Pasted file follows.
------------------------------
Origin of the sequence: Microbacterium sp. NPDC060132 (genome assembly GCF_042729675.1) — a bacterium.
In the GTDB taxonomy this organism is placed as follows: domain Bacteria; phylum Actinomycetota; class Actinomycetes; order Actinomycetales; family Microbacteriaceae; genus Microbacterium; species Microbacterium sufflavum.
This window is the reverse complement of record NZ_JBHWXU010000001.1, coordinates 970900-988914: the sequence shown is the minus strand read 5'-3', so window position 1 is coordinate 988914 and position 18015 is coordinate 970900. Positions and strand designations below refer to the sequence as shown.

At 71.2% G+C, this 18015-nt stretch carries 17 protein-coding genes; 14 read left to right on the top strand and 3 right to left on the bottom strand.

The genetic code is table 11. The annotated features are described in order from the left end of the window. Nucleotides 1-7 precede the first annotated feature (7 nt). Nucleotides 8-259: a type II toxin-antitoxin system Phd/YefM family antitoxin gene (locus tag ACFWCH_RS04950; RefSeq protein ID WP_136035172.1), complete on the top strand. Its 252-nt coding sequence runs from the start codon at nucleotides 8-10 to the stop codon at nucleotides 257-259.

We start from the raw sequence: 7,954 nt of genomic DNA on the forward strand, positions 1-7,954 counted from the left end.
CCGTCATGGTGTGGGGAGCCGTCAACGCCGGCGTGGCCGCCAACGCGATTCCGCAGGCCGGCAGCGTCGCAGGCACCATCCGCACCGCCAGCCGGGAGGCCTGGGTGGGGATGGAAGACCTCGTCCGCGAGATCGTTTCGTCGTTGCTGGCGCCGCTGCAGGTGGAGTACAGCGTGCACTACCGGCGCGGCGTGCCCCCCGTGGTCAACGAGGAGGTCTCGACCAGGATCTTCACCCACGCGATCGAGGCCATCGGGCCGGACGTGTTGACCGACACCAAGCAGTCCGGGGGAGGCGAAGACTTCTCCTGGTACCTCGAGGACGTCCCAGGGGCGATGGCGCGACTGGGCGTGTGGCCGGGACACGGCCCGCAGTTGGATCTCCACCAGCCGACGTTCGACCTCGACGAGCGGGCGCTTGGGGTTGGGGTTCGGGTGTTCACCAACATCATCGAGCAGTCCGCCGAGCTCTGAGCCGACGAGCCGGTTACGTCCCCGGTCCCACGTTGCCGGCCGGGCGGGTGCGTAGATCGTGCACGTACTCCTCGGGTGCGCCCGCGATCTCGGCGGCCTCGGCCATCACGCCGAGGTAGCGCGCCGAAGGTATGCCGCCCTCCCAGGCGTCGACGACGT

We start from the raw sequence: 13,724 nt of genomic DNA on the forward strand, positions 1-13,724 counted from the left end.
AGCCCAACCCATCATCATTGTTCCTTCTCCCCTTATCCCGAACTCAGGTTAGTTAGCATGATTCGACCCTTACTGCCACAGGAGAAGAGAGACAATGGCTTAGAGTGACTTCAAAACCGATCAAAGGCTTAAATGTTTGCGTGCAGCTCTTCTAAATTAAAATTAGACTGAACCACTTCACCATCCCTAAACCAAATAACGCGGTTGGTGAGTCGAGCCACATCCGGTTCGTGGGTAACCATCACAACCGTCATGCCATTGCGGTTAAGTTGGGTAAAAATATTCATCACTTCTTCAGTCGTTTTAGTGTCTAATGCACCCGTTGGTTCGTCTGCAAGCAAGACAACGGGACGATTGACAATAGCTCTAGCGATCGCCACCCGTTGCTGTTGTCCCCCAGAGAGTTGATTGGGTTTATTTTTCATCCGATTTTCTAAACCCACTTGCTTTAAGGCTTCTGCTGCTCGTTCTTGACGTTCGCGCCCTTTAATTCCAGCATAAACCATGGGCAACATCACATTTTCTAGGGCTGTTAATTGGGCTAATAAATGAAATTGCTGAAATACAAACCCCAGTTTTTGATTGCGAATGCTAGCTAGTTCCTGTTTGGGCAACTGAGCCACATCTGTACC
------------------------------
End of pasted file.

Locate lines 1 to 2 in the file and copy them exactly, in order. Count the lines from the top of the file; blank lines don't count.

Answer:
Origin of the sequence: Microbacterium sp. NPDC060132 (genome assembly GCF_042729675.1) — a bacterium.
In the GTDB taxonomy this organism is placed as follows: domain Bacteria; phylum Actinomycetota; class Actinomycetes; order Actinomycetales; family Microbacteriaceae; genus Microbacterium; species Microbacterium sufflavum.